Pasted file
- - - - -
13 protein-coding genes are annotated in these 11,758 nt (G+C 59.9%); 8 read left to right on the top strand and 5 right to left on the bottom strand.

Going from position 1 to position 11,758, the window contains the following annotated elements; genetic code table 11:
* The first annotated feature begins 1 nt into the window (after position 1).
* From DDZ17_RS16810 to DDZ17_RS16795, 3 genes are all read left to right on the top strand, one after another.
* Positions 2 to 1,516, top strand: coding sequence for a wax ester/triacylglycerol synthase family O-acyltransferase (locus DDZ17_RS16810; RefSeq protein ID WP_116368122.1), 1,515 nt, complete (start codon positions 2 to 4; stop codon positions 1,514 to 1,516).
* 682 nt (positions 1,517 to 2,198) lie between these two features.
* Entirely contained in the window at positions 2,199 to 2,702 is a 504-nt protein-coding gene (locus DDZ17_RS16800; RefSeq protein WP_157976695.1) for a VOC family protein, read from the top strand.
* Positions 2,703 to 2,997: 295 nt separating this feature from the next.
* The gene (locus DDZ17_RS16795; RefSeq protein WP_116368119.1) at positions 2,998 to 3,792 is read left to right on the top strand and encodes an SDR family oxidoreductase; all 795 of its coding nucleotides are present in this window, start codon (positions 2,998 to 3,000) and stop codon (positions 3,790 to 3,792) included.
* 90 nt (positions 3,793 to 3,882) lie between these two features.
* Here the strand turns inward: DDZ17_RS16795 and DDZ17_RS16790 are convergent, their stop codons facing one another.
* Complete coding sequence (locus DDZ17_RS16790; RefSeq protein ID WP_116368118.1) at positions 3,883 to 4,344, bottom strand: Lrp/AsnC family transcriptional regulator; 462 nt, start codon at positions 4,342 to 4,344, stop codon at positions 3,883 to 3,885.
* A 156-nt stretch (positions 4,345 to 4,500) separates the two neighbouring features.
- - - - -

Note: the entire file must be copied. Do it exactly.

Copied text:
13 protein-coding genes are annotated in these 11,758 nt (G+C 59.9%); 8 read left to right on the top strand and 5 right to left on the bottom strand.

Going from position 1 to position 11,758, the window contains the following annotated elements; genetic code table 11:
* The first annotated feature begins 1 nt into the window (after position 1).
* From DDZ17_RS16810 to DDZ17_RS16795, 3 genes are all read left to right on the top strand, one after another.
* Positions 2 to 1,516, top strand: coding sequence for a wax ester/triacylglycerol synthase family O-acyltransferase (locus DDZ17_RS16810; RefSeq protein ID WP_116368122.1), 1,515 nt, complete (start codon positions 2 to 4; stop codon positions 1,514 to 1,516).
* 682 nt (positions 1,517 to 2,198) lie between these two features.
* Entirely contained in the window at positions 2,199 to 2,702 is a 504-nt protein-coding gene (locus DDZ17_RS16800; RefSeq protein WP_157976695.1) for a VOC family protein, read from the top strand.
* Positions 2,703 to 2,997: 295 nt separating this feature from the next.
* The gene (locus DDZ17_RS16795; RefSeq protein WP_116368119.1) at positions 2,998 to 3,792 is read left to right on the top strand and encodes an SDR family oxidoreductase; all 795 of its coding nucleotides are present in this window, start codon (positions 2,998 to 3,000) and stop codon (positions 3,790 to 3,792) included.
* 90 nt (positions 3,793 to 3,882) lie between these two features.
* Here the strand turns inward: DDZ17_RS16795 and DDZ17_RS16790 are convergent, their stop codons facing one another.
* Complete coding sequence (locus DDZ17_RS16790; RefSeq protein ID WP_116368118.1) at positions 3,883 to 4,344, bottom strand: Lrp/AsnC family transcriptional regulator; 462 nt, start codon at positions 4,342 to 4,344, stop codon at positions 3,883 to 3,885.
* A 156-nt stretch (positions 4,345 to 4,500) separates the two neighbouring features.